Spiritual Practice


Rev. J. Dana Trent

I have always been anxious. My mother deemed me a “worrywart” at age six when my bedtime prayers became a desperate cadence of catastrophic scenarios: “Please God, no fires, floods, or burglars.” I begged Mom to keep her light on until I fell asleep; the glow from her room assured me that she was still awake and watching over us.

Nighttime worries seeped into the daylight. I lived through the all-too-frequent fears of a K-12 student: guns at school; friends in car accidents. In 2001, I was a sophomore in college when two airplanes struck the twin towers of New York City’s World Trade Center on a Tuesday morning. Classes were cancelled; silence enveloped our small campus. My suitemates and I stared at our TV in disbelief. How could this happen? Soon panic ensued, and phone calls to parents were made in vain. “All circuits are busy” was the day’s mantra.

Today, the latest crisis is broadcast in a 24/7 news cycle. Twitter feeds bring us by-the-minute updates; trending hashtags inform us of the latest disaster. Hurricanes, mass shootings, fatal rallies. How do we function when we feel we are only one planned or random act away from death?

Working as a hospital chaplain resident after college and seminary didn’t lessen my fear. In that year, I saw every worst-case scenario: accidents, fires, snake bites, an innocent infection gone awry. Everywhere I turned, there was danger.

Now, as a professor, my anxiety manifests as I rehearse classroom scenarios in my mind: What if an active shooter threatened my students’ safety? How could I protect them? Could I sacrifice my own life to save the ones they are just beginning?

“Have faith,” my mother told me when I would confess my terror. “Consider the lilies,” she’d add, quoting Luke 12:27-29. That was her code for “Why do you not believe God’s promises?” My constant anxiety seemed counter to having deep faith in God. Yes, terrible things happen every day. Yes, we all suffer in one way or another. But instead of focusing on fear, which often brings out the worst in humanity, how can we hope, trust, and serve one another? Even when we feel that all is lost, how can we trust the promises of scripture and learn to rely on God?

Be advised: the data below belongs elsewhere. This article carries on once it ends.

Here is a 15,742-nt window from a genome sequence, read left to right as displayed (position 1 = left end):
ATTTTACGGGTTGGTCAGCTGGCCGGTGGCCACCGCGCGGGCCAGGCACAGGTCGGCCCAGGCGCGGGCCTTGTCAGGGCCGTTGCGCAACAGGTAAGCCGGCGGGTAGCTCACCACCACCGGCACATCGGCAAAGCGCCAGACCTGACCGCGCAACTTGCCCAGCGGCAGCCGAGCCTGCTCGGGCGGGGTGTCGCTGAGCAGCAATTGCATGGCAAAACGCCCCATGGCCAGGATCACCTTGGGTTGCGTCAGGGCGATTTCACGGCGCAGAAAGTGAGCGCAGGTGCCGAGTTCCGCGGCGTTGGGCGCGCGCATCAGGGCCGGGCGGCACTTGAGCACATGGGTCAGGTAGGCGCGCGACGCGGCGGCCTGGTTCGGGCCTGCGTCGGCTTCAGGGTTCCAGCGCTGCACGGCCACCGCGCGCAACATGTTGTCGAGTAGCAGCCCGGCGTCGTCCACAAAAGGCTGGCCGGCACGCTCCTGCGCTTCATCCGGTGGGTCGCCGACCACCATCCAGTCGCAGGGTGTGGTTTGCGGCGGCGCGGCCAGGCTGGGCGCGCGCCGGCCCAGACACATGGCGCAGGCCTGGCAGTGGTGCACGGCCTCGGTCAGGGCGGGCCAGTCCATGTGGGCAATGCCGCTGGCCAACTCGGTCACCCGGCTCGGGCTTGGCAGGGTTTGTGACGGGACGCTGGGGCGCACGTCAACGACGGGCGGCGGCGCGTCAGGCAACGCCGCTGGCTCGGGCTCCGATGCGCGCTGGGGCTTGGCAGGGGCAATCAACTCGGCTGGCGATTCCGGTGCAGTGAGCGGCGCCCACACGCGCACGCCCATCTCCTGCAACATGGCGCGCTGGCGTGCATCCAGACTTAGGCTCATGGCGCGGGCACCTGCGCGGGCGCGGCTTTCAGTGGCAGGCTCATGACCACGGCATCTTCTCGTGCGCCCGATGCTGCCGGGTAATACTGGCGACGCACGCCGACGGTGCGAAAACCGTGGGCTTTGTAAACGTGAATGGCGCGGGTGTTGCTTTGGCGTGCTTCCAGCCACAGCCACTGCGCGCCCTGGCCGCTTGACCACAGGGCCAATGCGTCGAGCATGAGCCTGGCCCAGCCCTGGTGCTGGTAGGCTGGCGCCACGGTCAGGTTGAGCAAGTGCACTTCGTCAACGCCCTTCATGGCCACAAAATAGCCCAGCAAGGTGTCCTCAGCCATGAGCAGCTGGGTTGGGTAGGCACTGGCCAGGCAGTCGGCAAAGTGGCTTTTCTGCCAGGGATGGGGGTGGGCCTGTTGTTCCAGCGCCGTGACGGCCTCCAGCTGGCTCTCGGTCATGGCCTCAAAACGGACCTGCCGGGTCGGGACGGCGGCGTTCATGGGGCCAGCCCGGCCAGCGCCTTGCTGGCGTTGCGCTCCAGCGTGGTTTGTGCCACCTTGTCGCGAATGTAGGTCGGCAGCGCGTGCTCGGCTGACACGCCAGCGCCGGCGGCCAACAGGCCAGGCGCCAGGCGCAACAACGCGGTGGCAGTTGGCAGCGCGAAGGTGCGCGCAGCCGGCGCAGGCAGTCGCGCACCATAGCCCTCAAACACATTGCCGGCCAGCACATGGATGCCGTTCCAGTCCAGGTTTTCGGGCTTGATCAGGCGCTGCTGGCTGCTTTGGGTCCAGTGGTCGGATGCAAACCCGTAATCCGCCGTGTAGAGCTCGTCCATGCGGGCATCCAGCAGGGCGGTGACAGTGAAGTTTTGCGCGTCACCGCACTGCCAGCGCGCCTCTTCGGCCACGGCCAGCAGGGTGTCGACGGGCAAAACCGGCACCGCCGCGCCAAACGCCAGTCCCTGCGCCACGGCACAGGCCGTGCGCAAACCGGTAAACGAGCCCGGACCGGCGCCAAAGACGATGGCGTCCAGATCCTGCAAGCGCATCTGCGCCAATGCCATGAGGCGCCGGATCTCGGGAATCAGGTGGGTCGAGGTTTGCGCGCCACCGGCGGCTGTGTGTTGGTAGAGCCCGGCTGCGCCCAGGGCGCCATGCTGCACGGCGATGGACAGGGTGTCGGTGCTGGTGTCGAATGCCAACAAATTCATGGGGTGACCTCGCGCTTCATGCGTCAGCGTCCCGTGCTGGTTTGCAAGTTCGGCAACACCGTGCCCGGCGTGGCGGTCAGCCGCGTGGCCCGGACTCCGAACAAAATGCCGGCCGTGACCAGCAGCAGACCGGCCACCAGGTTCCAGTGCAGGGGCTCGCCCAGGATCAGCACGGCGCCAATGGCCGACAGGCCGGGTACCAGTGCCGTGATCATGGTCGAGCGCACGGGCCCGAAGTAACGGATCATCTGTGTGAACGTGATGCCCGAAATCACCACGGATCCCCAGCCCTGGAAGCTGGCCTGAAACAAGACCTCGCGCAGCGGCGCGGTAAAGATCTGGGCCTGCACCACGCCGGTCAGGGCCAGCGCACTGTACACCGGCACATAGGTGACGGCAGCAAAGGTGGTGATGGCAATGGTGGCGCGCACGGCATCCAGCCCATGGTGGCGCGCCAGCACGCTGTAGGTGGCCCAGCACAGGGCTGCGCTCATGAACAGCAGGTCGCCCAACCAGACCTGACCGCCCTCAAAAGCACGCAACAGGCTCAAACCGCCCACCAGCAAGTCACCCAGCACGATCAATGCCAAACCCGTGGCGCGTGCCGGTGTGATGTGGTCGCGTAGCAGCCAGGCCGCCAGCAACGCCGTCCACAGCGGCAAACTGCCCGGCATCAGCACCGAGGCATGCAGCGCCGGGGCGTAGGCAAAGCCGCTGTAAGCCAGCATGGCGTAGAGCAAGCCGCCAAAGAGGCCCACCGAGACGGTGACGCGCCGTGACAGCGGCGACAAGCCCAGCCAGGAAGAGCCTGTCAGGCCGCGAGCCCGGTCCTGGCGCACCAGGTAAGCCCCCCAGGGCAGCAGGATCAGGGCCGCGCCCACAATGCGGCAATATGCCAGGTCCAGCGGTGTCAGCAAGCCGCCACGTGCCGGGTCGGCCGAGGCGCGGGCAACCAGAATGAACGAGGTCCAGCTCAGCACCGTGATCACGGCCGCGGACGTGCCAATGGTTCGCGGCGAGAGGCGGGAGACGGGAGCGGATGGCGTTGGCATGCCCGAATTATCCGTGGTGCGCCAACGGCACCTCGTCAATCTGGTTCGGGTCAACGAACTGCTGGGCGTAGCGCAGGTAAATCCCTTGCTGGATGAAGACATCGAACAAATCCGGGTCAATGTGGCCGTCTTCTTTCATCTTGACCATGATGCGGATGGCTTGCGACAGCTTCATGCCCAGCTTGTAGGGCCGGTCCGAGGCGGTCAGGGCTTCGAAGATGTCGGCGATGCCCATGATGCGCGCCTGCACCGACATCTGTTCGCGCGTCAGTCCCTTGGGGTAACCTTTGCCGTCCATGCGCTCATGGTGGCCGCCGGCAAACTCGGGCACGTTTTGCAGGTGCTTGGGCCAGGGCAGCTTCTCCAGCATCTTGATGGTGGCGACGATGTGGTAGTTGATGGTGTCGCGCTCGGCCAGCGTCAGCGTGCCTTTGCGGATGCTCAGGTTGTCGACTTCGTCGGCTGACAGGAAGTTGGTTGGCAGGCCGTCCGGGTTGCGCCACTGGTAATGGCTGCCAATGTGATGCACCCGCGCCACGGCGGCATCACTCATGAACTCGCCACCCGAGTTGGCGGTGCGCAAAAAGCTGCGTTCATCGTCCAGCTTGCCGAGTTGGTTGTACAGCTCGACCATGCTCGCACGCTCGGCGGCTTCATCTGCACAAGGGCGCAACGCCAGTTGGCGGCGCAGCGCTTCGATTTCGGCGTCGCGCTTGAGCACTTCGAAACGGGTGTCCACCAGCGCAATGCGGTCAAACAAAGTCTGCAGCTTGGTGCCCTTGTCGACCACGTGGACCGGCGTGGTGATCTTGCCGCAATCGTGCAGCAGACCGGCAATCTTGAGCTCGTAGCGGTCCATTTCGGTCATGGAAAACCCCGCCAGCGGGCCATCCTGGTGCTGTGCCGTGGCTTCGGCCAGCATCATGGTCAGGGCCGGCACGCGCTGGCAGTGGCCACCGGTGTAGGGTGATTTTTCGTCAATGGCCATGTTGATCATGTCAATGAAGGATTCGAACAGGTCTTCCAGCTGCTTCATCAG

What scares you? Make a list of your worst fears. Then imagine yourself in one of those worst-case scenarios. Think about how you might cope if you knew God was present with you. What practices might help you to rely on God?

This exercise finds its roots in stoicism, an ancient form of philosophy. Some stoics would use their imagination to place themselves into worst-case scenarios. They believed that, over time, this practice helped them to realize that they could indeed survive such situations. We too can prepare for times when our fears become reality. Spiritual disciplines such as prayer, meditation, and scripture reading can steady us. With practice, these tools become part of our spiritual muscle memory so that when panic strikes, we can more readily rely on God.

Rev. J. Dana Trent , an ordained Baptist minister and former chaplain, is professor of World Religions and Critical Thinking at Wake Tech Community College. Her third book with Upper Room Books, One Breath at a Time: A Skeptic’s Guide to Christian Meditation, is now available.

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